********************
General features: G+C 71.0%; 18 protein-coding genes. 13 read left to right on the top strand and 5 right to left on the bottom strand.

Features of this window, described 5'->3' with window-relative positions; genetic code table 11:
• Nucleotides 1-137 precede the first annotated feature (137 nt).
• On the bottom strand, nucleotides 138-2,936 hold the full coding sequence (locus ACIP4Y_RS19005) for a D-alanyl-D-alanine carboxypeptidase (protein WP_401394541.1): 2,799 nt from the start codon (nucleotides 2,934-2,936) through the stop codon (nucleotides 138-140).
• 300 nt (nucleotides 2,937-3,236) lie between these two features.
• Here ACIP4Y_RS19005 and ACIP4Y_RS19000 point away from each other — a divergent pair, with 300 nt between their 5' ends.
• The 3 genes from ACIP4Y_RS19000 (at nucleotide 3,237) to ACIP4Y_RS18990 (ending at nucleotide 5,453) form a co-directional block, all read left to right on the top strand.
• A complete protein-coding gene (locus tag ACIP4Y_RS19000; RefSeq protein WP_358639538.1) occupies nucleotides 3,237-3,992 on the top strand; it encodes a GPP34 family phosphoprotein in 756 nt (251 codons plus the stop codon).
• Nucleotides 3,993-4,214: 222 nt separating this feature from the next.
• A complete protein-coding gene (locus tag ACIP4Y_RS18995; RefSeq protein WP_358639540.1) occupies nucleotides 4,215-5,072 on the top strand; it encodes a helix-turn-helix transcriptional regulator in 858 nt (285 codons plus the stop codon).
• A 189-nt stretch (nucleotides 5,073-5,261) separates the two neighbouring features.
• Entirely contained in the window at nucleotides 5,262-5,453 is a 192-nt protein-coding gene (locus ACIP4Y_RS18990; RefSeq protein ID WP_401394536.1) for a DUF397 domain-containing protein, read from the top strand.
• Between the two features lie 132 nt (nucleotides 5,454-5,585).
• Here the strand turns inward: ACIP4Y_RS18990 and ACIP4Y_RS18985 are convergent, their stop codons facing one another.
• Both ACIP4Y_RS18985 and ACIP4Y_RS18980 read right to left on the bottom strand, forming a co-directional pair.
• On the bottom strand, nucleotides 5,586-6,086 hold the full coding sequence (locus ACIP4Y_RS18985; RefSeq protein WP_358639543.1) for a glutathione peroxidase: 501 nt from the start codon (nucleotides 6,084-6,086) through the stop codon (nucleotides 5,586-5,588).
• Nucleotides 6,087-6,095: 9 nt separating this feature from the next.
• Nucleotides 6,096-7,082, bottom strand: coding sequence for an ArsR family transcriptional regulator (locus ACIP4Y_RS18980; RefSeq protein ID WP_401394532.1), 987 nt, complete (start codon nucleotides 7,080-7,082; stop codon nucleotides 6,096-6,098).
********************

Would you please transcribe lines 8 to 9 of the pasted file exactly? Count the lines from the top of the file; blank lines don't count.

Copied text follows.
• A complete protein-coding gene (locus tag ACIP4Y_RS19000; RefSeq protein WP_358639538.1) occupies nucleotides 3,237-3,992 on the top strand; it encodes a GPP34 family phosphoprotein in 756 nt (251 codons plus the stop codon).
• Nucleotides 3,993-4,214: 222 nt separating this feature from the next.